The upcoming Hwy. 112 project has stirred ire among the residents of the Coventry Road neighborhood.
On Thursday, Oct. 10, the city of Le Sueur hosted an open house at City Hall to answer the community’s questions on the 112 turnback project, a joint effort between the state of Minnesota, Le Sueur County and the city of Le Sueur to reconstruct the trunk highway and transfer ownership of the highway from the state to the county. The project deal would also include the reconstruction of several roads in Le Sueur adjacent to 112.
One of the most controversial parts of the project is the city’s proposal to connect Coventry Road to Hwy. 112. Emergency personnel argue that keeping the road closed off delays emergency response time. Instead of taking a direct path from 112 to Coventry, the city has to spend extra time going through other neighborhoods to reach Coventry. However, many residents on Coventry are concerned about cars and trucks going over the speed limit.
“I’m concerned about the safety of the slope,” said Kenna Streed, a Coventry resident who has collected 100 signatures between two petitions to keep Coventry Road closed. “Are vehicles going to slide through the intersection in winter? There’s a lot of traffic and semi traffic that won’t stop on a dime. It’s dangerous, it’s always remained closed for a reason.”
A recent speed study by the county on Hwy. 112 confirmed residents’ observations of frequent speeding. About 85% of northbound drivers on the 30 mph section of 112 between Kaukis Drive and Turrill Street were driving at or below 40 mph with about 63% driving between 30-39 mph.
In response, the city has recommended changes to the existing speed limits. This includes changing the 50 mph stretch of the highway to 45 mph, though only the Minnesota Department of Transportation (MnDOT) has the power to make that change after it conduct its own speed study. Staff also recommended moving the 30 mph ahead advance warning sign for northbound traffic closer to where the speed limit changes and installing a radar sign just past the transition to 30 mph.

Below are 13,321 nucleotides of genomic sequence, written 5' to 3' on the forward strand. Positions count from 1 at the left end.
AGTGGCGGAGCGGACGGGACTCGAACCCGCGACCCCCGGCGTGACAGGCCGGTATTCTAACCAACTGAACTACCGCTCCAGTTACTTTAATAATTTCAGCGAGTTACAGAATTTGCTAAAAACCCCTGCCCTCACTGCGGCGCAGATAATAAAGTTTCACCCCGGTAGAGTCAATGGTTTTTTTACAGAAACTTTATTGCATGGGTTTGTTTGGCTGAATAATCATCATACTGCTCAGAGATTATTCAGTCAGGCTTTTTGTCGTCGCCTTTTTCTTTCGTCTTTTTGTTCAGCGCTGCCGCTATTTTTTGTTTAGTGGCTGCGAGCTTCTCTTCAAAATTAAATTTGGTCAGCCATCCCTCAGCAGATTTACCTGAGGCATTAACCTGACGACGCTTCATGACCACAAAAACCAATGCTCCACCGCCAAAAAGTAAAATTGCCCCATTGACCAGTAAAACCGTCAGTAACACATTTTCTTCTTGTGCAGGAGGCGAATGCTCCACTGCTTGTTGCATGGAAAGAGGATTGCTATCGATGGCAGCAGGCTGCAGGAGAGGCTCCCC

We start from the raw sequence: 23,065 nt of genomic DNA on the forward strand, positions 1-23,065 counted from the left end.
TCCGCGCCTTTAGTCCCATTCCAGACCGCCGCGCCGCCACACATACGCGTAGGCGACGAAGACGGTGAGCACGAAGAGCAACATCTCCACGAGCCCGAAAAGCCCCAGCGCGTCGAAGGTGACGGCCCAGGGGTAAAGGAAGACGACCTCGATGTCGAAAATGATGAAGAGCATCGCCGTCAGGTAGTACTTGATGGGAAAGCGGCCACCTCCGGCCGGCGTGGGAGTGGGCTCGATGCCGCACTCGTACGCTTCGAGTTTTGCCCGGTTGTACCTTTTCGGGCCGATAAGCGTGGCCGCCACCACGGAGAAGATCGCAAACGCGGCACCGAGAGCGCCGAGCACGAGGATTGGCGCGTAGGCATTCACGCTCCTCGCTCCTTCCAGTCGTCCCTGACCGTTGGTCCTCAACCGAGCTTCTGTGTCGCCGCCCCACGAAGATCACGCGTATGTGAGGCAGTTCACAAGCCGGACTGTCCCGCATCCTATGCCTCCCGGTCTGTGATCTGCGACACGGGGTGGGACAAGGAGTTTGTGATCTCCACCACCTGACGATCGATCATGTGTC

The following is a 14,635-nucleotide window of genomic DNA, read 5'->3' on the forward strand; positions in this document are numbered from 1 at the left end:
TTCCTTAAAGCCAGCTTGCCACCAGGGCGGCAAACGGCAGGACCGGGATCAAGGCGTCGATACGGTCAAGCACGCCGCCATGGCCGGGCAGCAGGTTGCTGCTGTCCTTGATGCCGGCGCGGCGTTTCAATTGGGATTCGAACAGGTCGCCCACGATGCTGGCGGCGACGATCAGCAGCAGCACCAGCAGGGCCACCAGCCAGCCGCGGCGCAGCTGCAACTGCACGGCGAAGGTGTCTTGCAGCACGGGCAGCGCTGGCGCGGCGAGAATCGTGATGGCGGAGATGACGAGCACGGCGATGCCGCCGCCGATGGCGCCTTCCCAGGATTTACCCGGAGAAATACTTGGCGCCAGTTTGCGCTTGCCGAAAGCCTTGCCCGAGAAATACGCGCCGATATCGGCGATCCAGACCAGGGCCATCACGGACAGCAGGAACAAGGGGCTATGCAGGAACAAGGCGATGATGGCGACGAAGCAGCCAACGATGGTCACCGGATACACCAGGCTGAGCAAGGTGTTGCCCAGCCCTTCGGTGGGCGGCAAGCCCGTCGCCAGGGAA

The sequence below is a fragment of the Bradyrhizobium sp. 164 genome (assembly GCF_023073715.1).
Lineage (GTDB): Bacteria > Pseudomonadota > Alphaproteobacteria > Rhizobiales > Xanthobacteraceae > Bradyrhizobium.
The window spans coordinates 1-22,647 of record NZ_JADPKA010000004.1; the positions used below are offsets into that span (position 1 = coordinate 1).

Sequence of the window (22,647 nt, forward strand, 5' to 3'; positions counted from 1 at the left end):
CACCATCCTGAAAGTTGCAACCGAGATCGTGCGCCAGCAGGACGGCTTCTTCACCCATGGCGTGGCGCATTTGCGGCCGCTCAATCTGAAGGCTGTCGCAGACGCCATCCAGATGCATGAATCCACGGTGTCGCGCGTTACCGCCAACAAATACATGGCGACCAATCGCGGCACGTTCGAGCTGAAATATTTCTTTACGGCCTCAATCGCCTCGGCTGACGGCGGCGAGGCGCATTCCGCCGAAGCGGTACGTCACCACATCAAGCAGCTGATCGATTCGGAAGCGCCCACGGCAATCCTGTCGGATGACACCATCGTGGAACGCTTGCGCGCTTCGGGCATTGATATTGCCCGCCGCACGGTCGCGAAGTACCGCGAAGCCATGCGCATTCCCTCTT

City Administrator Jasper Kruggel and City Engineer Cory Bienfang also pointed out that, from an engineering standpoint, opening Coventry as an intersection met required safety standards. The slope of 112 is less than 5%, which is considered an acceptable grade for the road from an engineering perspective. In addition, the sight distance at the proposed intersection for stopping — a left turn from stop and a right turn from stop — currently exceeds sight distance requirements from MnDOT and the American Association of State Highway and Transportation Officials (AASHTO). Those requirements have been met whether vehicles are traveling at 30 mph or 40 mph.
“A lot of questions have been addressed,” said Administrator Kruggel. “We’re changing the road profile, which will better meet safety standards … If we open the intersection, it will meet engineering standards.”
“For me, the driving factor behind opening Coventry is what emergency personnel have said,” said Kruggel. “Fire and police don’t have easy access to the neighborhood.”
However, many Coventry residents remained skeptical that the Hwy. 112 project or the city’s recommendations would make opening the intersection any safer.
“I’ll believe it when I see it,” said Streed.
Streed and others came to open house with questions for the city about alternatives to opening Coventry. In particular, Streed was interested in hearing what it would cost to convert the dead-end on Coventry into a cul-de-sac rather than an intersection, though City Engineer Cory Bienfang could not provide her with a firm answer. Streed’s experiences at the open house left her feeling unheard.
“I feel like we’re not getting anywhere,” said Streed. “No matter how much fact-finding I do, no matter how much research I do, I’m feeling like they’re not being heard or absorbed. No matter what we say, they’re going to go through with this.”
Administrator Kruggel said that he felt the city has been as responsive as it can.
“We try to communicate the best we can,” said Kruggel. “We've reached out to the people being vocal. We want to be inclusive and communicate and answer questions and I think we have.”